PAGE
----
In an email to your editor, Pete explains, “The primary vehicle type that I was discussing was the tethered wing system, where a tethered wing with VTOL takes off vertically and transitions to forward circling flight above the main payload, vertically lifting the payload into the air. So both the wing and the total system (wing, tether and payload) can independently do VTOL. This one is for the flying truck market – for carrying shipping containers, so to speak.” The thought of a shipping container flying overhead might at least initially relegate such vertical lifts to logging operations, or transport across small bodies of water or desert areas.
He also showed ideas for smaller, “generic high-speed VTOL electric aircraft,” designed around what Pete considers as an optimum speed for electric aircraft at around 150 meters per second (335 mph!), considerably higher than what most designers seem to aim for or accomplish in this realm.
He defends the idea as minimizing “amortized battery and vehicle cost, electricity cost being almost in the noise for lower speed craft. I think most developers are sort of making a mistake in developing lower speed aircraft (range matters little for electric aircraft that can land most anywhere on demand), as they are more expensive per mile. Fast shorter range aircraft are smaller with smaller batteries, and lower cost per mile. When greater range is desired, use multiple hops.”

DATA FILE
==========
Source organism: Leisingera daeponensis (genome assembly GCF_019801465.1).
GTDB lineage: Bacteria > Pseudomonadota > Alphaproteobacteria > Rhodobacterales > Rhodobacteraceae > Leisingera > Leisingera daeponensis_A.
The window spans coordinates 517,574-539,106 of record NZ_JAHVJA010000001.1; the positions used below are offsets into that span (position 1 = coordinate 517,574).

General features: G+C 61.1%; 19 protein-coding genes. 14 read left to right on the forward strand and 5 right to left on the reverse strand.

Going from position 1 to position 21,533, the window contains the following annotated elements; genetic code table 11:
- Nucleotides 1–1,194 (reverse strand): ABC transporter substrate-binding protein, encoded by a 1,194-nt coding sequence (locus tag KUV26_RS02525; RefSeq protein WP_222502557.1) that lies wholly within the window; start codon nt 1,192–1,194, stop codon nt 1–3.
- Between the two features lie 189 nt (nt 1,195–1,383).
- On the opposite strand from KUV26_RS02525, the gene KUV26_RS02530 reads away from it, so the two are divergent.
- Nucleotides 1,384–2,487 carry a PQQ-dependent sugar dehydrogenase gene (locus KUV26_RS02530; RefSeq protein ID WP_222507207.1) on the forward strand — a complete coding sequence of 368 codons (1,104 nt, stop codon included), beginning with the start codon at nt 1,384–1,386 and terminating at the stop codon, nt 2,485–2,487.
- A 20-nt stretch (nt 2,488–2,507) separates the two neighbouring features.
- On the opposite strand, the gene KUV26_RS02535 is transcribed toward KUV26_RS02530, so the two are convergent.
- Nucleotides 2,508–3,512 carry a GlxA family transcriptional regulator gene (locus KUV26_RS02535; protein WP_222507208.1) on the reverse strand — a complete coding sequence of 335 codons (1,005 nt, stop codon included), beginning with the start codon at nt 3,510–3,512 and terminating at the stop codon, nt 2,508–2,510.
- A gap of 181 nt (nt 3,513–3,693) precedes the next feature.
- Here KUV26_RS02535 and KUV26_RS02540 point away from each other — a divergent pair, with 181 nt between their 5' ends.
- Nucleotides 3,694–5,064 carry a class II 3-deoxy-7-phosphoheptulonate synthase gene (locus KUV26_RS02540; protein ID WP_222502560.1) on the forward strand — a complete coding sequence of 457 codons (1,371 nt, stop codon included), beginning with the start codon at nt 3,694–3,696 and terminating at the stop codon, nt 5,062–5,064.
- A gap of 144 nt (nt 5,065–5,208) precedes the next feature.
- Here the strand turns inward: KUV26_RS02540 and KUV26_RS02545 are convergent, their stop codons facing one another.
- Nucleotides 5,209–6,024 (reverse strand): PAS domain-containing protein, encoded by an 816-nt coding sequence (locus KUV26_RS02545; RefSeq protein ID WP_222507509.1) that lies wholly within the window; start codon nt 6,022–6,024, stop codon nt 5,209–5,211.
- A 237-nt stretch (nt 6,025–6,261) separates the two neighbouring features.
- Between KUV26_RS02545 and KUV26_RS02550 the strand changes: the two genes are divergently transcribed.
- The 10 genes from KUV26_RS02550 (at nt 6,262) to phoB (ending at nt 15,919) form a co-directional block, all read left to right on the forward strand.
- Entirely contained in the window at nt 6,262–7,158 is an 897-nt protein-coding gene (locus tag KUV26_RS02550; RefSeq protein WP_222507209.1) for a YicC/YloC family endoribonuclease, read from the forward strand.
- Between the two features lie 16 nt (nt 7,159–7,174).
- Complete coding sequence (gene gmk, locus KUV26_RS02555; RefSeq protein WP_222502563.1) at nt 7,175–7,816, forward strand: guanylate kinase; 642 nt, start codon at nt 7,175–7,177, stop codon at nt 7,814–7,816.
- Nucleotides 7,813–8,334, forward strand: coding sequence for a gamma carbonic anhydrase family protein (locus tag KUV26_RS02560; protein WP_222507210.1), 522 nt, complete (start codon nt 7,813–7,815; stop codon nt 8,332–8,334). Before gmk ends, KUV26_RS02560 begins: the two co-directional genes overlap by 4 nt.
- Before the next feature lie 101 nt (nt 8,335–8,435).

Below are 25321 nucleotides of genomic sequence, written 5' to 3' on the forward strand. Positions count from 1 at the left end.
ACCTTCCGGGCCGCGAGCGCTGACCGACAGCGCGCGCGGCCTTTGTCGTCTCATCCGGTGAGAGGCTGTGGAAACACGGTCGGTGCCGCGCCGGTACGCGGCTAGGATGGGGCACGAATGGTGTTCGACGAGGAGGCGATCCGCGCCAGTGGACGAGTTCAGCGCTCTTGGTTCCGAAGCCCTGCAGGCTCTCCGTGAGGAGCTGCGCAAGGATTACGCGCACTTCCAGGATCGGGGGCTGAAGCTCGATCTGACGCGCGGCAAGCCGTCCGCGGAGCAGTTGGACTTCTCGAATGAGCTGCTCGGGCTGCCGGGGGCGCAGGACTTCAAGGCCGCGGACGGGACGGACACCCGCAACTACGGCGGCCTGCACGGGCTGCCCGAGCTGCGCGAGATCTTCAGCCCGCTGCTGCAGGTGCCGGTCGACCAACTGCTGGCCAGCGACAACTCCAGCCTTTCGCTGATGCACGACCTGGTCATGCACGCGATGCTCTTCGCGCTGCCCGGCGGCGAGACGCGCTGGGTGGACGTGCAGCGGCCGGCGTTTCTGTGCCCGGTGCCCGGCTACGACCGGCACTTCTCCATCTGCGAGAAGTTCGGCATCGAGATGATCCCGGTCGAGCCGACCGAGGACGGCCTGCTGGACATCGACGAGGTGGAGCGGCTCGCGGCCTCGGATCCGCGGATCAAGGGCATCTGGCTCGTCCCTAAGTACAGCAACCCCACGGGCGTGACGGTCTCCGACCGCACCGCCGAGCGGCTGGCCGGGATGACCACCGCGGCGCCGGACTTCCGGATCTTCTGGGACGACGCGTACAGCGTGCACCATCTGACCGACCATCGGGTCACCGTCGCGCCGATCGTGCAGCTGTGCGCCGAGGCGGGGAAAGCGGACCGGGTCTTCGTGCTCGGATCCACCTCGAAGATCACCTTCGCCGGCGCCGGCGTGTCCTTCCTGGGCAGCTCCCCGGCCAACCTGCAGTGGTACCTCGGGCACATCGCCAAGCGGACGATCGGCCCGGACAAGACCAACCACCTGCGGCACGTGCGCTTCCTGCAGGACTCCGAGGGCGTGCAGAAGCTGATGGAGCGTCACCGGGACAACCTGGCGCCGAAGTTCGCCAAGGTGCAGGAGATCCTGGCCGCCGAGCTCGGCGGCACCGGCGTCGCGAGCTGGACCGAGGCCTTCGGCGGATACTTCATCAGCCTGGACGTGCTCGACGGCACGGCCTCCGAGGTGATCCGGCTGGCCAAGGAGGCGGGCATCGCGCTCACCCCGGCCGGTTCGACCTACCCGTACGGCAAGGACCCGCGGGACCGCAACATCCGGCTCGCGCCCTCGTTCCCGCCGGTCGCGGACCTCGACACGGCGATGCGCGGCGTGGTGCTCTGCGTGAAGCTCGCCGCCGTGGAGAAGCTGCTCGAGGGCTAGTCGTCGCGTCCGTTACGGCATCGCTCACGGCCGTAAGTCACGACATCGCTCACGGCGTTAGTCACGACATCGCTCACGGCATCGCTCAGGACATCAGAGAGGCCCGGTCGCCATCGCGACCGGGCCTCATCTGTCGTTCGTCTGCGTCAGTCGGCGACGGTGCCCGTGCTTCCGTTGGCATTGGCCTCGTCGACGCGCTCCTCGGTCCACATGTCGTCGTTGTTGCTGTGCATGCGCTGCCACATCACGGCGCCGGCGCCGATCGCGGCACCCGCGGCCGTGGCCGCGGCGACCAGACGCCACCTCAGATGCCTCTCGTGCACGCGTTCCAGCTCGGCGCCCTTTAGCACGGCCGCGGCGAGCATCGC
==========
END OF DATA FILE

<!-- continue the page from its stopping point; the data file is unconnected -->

He sent an email clarifying the idea of cost and “noise” involved in his design. We include them here because they are simultaneously informative and challenging.
“The electricity cost in the noise argument is simply that the cost of filling an aircraft up with electricity is very small compared to the general hourly cost of flying. For example, a Tesla costs around $10 to fill up, and uses maybe $2 of electricity an hour. The hourly cost of operating the vehicle is much higher than this.
“Even the battery cost is much higher than this, for example, assuming a Tesla battery replacement:
“$12,000/85 kWhrs / 500 cycle life = $0.28/kWhr for the battery alone, which is around three times the cost of the electricity that goes into it. Hence the desire for higher cycle life batteries and markets that enable multiple charge cycles per day – so as to get ‘amortized’ battery costs down.
“A small high speed short range aircraft will have a much smaller battery than a Tesla, and the cost of filling it up will only be a few dollars. The cost of operating the aircraft is much higher than this, hence using more electricity to fly faster, covering more miles per hour of use, actually reduces overall per mile operating costs.
“Car life is measured in miles, aircraft life is measured in hours, hence flying faster reduces “amortized” aircraft cost per mile.”
Electric vehicles, including aircraft, will need the benefits of lower battery prices and longer battery life to become totally competitive economically. This is happening, fortunately.
Pete Lynn’s economic and performance thinking comes from a new outlook on these matters, and may make many ponder that outlook, but it also comes from someone who is helping design a very different future.